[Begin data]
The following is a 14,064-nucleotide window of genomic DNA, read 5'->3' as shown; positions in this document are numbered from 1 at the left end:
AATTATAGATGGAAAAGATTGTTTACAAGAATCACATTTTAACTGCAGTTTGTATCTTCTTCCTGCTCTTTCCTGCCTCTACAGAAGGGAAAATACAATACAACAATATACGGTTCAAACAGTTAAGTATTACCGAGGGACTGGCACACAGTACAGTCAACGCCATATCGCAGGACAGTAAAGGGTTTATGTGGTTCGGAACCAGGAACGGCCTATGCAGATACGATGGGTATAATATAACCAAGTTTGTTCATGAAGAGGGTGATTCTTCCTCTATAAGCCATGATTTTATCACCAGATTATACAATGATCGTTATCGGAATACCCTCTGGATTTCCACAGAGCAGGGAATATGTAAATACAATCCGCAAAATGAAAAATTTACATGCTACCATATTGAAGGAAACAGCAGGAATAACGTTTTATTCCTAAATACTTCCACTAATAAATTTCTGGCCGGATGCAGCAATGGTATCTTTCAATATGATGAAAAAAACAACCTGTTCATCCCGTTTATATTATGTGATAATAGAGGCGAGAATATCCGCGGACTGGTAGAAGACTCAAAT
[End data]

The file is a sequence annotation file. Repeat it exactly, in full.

The following is a 14,064-nucleotide window of genomic DNA, read 5'->3' as shown; positions in this document are numbered from 1 at the left end:
AATTATAGATGGAAAAGATTGTTTACAAGAATCACATTTTAACTGCAGTTTGTATCTTCTTCCTGCTCTTTCCTGCCTCTACAGAAGGGAAAATACAATACAACAATATACGGTTCAAACAGTTAAGTATTACCGAGGGACTGGCACACAGTACAGTCAACGCCATATCGCAGGACAGTAAAGGGTTTATGTGGTTCGGAACCAGGAACGGCCTATGCAGATACGATGGGTATAATATAACCAAGTTTGTTCATGAAGAGGGTGATTCTTCCTCTATAAGCCATGATTTTATCACCAGATTATACAATGATCGTTATCGGAATACCCTCTGGATTTCCACAGAGCAGGGAATATGTAAATACAATCCGCAAAATGAAAAATTTACATGCTACCATATTGAAGGAAACAGCAGGAATAACGTTTTATTCCTAAATACTTCCACTAATAAATTTCTGGCCGGATGCAGCAATGGTATCTTTCAATATGATGAAAAAAACAACCTGTTCATCCCGTTTATATTATGTGATAATAGAGGCGAGAATATCCGCGGACTGGTAGAAGACTCAAAT